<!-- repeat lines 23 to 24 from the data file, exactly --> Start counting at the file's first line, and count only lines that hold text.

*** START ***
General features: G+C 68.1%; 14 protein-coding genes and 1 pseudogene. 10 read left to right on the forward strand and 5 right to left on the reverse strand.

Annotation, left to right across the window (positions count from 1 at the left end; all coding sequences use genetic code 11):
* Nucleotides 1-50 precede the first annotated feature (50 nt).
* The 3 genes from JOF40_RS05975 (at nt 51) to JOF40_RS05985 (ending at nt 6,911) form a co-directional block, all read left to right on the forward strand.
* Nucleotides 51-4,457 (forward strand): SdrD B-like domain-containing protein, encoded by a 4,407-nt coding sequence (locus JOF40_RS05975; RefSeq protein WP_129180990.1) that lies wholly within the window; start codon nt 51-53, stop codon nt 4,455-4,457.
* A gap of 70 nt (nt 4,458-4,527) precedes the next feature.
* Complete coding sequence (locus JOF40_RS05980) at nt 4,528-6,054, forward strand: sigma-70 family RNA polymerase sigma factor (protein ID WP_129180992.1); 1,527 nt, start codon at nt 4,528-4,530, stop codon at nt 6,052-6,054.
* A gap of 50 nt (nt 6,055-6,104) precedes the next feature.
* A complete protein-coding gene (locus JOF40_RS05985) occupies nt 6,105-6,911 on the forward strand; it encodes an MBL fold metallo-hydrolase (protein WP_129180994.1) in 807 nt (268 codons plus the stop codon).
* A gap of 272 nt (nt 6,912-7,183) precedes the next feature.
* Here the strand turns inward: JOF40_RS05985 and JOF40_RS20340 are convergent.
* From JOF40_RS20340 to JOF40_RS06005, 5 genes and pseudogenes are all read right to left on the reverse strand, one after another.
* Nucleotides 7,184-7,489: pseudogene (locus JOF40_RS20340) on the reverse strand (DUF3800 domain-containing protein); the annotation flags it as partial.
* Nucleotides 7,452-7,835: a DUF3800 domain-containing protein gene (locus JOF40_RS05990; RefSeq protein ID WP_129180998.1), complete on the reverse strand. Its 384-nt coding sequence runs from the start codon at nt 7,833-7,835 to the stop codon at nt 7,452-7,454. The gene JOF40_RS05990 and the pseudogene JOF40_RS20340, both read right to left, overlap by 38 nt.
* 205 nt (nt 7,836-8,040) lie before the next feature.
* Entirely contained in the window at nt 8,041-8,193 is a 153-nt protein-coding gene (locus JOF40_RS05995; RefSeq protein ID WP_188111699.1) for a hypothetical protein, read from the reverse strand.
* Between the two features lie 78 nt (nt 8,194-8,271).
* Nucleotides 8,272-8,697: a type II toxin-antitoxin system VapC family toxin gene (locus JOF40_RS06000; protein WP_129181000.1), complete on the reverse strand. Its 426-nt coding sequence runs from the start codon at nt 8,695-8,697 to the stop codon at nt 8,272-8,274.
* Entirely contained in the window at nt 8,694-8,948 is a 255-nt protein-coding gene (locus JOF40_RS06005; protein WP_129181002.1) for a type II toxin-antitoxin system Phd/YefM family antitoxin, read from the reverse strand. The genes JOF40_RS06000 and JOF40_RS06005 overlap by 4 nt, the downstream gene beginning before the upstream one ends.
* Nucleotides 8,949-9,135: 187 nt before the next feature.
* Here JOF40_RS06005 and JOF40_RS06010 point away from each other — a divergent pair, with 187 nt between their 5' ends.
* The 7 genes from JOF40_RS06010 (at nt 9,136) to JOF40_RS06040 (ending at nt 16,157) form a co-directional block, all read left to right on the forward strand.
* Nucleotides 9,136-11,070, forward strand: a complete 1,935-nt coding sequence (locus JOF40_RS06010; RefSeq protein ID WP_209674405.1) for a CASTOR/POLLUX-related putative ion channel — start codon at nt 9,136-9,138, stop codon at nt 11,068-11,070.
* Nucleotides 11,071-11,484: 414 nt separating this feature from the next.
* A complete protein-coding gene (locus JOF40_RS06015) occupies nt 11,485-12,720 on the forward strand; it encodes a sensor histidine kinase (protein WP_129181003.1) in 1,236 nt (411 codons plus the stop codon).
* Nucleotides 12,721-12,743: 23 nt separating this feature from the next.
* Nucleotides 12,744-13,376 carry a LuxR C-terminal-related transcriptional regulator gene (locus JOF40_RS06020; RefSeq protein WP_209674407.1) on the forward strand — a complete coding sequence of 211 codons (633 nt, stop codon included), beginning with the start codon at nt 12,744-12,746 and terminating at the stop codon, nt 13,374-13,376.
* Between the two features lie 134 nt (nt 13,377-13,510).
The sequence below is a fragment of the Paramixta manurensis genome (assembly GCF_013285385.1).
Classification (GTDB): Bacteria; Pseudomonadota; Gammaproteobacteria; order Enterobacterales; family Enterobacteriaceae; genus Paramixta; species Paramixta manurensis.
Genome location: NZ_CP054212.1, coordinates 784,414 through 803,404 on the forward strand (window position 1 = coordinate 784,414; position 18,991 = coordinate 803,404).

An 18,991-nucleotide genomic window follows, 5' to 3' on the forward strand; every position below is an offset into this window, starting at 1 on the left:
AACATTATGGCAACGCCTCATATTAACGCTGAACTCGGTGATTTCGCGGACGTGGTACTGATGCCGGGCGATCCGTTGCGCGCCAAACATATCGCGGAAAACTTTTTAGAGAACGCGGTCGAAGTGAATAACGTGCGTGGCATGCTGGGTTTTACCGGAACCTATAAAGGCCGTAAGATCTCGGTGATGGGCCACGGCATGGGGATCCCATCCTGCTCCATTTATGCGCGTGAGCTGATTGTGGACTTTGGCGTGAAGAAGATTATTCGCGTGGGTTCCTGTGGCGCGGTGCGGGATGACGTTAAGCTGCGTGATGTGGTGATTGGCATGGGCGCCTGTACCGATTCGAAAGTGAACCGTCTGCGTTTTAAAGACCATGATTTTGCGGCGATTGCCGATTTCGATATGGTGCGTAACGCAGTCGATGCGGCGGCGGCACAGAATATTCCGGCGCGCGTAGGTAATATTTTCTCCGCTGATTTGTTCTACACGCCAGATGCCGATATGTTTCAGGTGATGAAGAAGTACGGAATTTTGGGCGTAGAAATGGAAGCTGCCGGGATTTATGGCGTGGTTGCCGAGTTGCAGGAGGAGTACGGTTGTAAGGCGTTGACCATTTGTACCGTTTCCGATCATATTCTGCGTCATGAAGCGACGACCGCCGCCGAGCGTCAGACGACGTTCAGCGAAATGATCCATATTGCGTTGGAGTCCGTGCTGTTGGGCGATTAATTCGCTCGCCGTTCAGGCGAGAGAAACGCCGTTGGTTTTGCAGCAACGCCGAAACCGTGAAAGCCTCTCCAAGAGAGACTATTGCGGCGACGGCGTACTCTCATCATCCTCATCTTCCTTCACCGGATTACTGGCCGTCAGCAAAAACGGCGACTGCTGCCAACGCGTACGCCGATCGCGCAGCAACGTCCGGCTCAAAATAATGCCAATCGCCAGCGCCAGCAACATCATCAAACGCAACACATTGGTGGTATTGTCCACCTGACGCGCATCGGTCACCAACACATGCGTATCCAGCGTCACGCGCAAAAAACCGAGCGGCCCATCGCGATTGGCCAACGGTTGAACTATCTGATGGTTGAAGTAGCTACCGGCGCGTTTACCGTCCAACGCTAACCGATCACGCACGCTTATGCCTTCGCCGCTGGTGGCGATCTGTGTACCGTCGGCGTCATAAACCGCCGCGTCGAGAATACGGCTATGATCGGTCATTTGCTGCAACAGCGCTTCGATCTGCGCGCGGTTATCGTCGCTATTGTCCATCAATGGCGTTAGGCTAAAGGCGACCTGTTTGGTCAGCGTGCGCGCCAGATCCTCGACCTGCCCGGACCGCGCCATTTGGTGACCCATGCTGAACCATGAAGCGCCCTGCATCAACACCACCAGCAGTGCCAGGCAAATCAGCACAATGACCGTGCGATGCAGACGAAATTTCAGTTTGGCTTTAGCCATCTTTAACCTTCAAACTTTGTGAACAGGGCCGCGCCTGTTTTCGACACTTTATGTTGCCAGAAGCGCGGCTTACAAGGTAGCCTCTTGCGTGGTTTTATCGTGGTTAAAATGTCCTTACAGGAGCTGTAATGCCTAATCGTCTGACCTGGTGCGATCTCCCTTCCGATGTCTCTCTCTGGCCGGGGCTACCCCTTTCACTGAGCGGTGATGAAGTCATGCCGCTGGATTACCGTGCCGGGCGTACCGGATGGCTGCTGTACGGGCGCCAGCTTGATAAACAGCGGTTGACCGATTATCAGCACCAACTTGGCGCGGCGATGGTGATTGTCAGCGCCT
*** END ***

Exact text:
* Nucleotides 9,136-11,070, forward strand: a complete 1,935-nt coding sequence (locus JOF40_RS06010; RefSeq protein ID WP_209674405.1) for a CASTOR/POLLUX-related putative ion channel — start codon at nt 9,136-9,138, stop codon at nt 11,068-11,070.
* Nucleotides 11,071-11,484: 414 nt separating this feature from the next.